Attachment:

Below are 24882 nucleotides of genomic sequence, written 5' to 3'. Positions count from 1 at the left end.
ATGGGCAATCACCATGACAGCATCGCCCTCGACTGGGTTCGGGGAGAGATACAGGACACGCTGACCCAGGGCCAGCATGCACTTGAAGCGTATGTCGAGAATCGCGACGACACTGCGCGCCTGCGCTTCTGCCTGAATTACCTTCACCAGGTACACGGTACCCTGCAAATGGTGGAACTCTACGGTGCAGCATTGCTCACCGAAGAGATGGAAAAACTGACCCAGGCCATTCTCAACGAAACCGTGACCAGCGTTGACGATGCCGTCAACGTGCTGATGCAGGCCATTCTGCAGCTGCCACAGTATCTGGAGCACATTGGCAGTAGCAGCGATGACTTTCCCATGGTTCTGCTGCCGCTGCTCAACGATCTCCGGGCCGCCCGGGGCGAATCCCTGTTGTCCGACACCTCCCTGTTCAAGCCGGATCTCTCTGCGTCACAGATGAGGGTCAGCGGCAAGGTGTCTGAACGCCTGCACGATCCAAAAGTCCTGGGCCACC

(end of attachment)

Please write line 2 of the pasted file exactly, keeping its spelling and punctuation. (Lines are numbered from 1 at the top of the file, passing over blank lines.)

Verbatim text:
ATGGGCAATCACCATGACAGCATCGCCCTCGACTGGGTTCGGGGAGAGATACAGGACACGCTGACCCAGGGCCAGCATGCACTTGAAGCGTATGTCGAGAATCGCGACGACACTGCGCGCCTGCGCTTCTGCCTGAATTACCTTCACCAGGTACACGGTACCCTGCAAATGGTGGAACTCTACGGTGCAGCATTGCTCACCGAAGAGATGGAAAAACTGACCCAGGCCATTCTCAACGAAACCGTGACCAGCGTTGACGATGCCGTCAACGTGCTGATGCAGGCCATTCTGCAGCTGCCACAGTATCTGGAGCACATTGGCAGTAGCAGCGATGACTTTCCCATGGTTCTGCTGCCGCTGCTCAACGATCTCCGGGCCGCCCGGGGCGAATCCCTGTTGTCCGACACCTCCCTGTTCAAGCCGGATCTCTCTGCGTCACAGATGAGGGTCAGCGGCAAGGTGTCTGAACGCCTGCACGATCCAAAAGTCCTGGGCCACC